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| Estimated reading time: 2 min.|| Jorge González|
|Leave the city of Junín de los Andes following the National Route 234 that leads to the city of Neuquén, until, 4 kilometers afer, you come across Provincial Route 61 to your left and before crossing the bridge over the Chimehuin River. Follow the course of the river until you find the CEAN (Applied Ecological Center of the Province of Neuquen). This center investigates subjects related to the environment. How new species both of fauna and flora affect the ecosystem and the local species, etc. It also breeds alevines and sustains the trout population in rivers and lakes.|
|Continue for 22 kilometers until you will reach Lake Huechulafquen and the mouth of the Chimehuin river. This place is internationally known for its ideal characteristics for fly-fishing.|
Once you cross the bridge the roads goes along the northern side of the lake and you will be on Mapuche land once again. The Cañicul Community formed by the Paillalafquen, Antín and Figueroa families and the Raquithue Community formed mainly by the Cañicul family. You can camp out on the many camping sites available and you will also find three hosterías that are open during the angling season.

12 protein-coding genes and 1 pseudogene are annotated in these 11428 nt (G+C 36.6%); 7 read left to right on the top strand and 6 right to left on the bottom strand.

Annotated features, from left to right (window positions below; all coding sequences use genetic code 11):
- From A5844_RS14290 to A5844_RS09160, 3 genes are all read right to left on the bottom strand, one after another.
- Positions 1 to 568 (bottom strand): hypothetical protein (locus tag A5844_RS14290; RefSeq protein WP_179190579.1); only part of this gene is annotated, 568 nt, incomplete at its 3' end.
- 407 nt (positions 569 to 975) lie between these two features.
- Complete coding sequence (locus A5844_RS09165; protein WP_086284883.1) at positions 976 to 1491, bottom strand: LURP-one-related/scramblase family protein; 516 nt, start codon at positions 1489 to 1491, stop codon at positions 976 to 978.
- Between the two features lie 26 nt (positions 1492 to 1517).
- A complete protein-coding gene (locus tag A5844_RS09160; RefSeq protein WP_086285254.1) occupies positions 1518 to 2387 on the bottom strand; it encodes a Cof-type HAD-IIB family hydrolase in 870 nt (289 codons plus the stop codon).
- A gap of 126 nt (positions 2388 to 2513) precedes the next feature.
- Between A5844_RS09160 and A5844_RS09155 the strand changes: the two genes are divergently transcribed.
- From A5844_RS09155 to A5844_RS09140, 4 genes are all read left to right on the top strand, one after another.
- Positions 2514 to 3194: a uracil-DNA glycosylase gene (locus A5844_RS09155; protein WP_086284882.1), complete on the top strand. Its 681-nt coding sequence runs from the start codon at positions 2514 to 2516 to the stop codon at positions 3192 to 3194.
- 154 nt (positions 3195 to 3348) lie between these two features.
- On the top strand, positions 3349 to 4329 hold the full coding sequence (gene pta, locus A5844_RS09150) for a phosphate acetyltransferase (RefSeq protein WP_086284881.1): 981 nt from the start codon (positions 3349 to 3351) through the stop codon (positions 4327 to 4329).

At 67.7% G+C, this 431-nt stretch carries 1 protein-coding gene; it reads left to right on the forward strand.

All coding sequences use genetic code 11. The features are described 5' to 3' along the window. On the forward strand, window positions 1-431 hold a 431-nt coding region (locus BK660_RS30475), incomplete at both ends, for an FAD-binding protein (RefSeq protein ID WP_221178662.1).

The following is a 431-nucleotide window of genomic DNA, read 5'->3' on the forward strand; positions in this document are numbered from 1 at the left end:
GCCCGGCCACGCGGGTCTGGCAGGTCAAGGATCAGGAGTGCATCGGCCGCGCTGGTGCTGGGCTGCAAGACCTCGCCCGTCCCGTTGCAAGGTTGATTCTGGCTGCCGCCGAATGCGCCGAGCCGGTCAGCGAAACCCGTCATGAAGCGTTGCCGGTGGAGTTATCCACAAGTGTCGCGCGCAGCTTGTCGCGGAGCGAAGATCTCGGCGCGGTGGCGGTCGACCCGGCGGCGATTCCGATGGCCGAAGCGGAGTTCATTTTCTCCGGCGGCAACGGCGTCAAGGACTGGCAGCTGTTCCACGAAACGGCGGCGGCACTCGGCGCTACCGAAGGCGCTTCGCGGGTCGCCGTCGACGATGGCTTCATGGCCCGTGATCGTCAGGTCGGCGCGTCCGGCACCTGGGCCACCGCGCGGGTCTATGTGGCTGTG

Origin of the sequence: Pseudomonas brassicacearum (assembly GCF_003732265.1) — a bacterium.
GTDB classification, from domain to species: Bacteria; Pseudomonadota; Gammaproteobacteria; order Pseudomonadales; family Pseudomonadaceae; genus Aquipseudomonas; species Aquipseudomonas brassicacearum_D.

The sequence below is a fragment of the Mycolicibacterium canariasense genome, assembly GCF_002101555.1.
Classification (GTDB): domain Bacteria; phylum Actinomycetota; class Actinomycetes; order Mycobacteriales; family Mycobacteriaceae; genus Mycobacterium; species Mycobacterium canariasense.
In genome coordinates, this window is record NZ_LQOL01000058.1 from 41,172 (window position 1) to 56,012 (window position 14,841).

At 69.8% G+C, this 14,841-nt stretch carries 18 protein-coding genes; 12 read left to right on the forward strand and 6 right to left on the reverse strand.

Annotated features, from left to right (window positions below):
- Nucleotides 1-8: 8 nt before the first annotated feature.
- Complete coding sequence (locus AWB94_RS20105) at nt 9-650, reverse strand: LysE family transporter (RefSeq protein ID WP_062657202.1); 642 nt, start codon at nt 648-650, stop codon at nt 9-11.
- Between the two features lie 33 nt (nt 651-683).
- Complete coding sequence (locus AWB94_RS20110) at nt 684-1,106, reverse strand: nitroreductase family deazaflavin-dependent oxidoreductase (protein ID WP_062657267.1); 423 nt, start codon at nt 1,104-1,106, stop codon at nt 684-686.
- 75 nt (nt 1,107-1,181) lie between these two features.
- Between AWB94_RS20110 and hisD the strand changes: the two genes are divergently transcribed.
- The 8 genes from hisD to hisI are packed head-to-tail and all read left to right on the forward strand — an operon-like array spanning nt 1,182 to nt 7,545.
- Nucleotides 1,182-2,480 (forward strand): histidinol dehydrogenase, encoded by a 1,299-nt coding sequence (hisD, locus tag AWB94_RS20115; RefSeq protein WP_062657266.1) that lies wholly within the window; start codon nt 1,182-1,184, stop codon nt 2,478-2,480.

|The area is immensely beautiful: the huge silver lake, the cordillera at the back and the intense presence of the Lanín Volcano. This volcano is 3.776 meters high and is not active, It has a conic form and a layer of ice covers its crater 80 meters high. Up to 2000 meters its sides are covered by vegetation, the predominant species being Lenga, Ñire and Araucaria or Pehuén.|
30 kilometers after the beginning of the lake, you will reach Puerto Canoa. Here there is an interesting circuit called "El Bosque" which shows you almost all the native trees and bushes which have naturally grown in an area of only two hundred meters. From this point the Catamarán José Julián leaves port for the tour on lakes Huechulafquen and Epulafquen. Some 3 kilometers further the boat reaches the stretch of water that links lake Huechulafquen with lake Paimún. This last lake is surrounded by mountains inhabited by a variety of animals such as red deer, red fox, jabalí or wild boar, rabbits and otter.